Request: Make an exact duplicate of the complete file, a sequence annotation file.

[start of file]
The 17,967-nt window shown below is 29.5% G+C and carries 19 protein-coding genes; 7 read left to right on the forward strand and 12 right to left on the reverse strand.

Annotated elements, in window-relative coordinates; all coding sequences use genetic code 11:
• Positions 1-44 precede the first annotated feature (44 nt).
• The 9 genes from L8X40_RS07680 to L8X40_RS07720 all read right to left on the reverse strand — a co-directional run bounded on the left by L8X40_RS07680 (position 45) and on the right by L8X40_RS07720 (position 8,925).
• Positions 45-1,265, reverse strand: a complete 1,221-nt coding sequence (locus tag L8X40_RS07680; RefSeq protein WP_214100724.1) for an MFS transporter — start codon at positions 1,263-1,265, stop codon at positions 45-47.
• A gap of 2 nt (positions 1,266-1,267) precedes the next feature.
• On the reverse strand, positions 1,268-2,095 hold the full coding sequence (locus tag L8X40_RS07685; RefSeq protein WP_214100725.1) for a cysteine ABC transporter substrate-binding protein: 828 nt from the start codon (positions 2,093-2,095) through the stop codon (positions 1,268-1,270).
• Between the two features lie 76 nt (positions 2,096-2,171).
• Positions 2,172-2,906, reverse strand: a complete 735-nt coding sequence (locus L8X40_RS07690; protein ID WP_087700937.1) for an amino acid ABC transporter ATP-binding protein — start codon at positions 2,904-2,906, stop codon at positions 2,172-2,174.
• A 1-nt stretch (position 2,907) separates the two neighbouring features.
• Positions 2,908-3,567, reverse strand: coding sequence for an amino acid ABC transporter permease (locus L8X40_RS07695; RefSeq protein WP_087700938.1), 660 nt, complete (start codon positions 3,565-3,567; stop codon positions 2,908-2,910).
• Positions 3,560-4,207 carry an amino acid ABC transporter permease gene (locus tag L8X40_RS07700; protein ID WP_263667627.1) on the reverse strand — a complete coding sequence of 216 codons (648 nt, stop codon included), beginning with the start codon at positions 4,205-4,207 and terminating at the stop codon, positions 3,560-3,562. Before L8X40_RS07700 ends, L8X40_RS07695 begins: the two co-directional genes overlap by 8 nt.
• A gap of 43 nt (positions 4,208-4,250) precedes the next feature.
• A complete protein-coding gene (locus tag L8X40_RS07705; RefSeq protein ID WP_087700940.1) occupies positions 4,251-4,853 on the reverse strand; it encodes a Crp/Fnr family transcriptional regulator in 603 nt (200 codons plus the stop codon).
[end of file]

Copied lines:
The 17,967-nt window shown below is 29.5% G+C and carries 19 protein-coding genes; 7 read left to right on the forward strand and 12 right to left on the reverse strand.

Annotated elements, in window-relative coordinates; all coding sequences use genetic code 11:
• Positions 1-44 precede the first annotated feature (44 nt).
• The 9 genes from L8X40_RS07680 to L8X40_RS07720 all read right to left on the reverse strand — a co-directional run bounded on the left by L8X40_RS07680 (position 45) and on the right by L8X40_RS07720 (position 8,925).
• Positions 45-1,265, reverse strand: a complete 1,221-nt coding sequence (locus tag L8X40_RS07680; RefSeq protein WP_214100724.1) for an MFS transporter — start codon at positions 1,263-1,265, stop codon at positions 45-47.
• A gap of 2 nt (positions 1,266-1,267) precedes the next feature.
• On the reverse strand, positions 1,268-2,095 hold the full coding sequence (locus tag L8X40_RS07685; RefSeq protein WP_214100725.1) for a cysteine ABC transporter substrate-binding protein: 828 nt from the start codon (positions 2,093-2,095) through the stop codon (positions 1,268-1,270).
• Between the two features lie 76 nt (positions 2,096-2,171).
• Positions 2,172-2,906, reverse strand: a complete 735-nt coding sequence (locus L8X40_RS07690; protein ID WP_087700937.1) for an amino acid ABC transporter ATP-binding protein — start codon at positions 2,904-2,906, stop codon at positions 2,172-2,174.
• A 1-nt stretch (position 2,907) separates the two neighbouring features.
• Positions 2,908-3,567, reverse strand: coding sequence for an amino acid ABC transporter permease (locus L8X40_RS07695; RefSeq protein WP_087700938.1), 660 nt, complete (start codon positions 3,565-3,567; stop codon positions 2,908-2,910).
• Positions 3,560-4,207 carry an amino acid ABC transporter permease gene (locus tag L8X40_RS07700; protein ID WP_263667627.1) on the reverse strand — a complete coding sequence of 216 codons (648 nt, stop codon included), beginning with the start codon at positions 4,205-4,207 and terminating at the stop codon, positions 3,560-3,562. Before L8X40_RS07700 ends, L8X40_RS07695 begins: the two co-directional genes overlap by 8 nt.
• A gap of 43 nt (positions 4,208-4,250) precedes the next feature.
• A complete protein-coding gene (locus tag L8X40_RS07705; RefSeq protein ID WP_087700940.1) occupies positions 4,251-4,853 on the reverse strand; it encodes a Crp/Fnr family transcriptional regulator in 603 nt (200 codons plus the stop codon).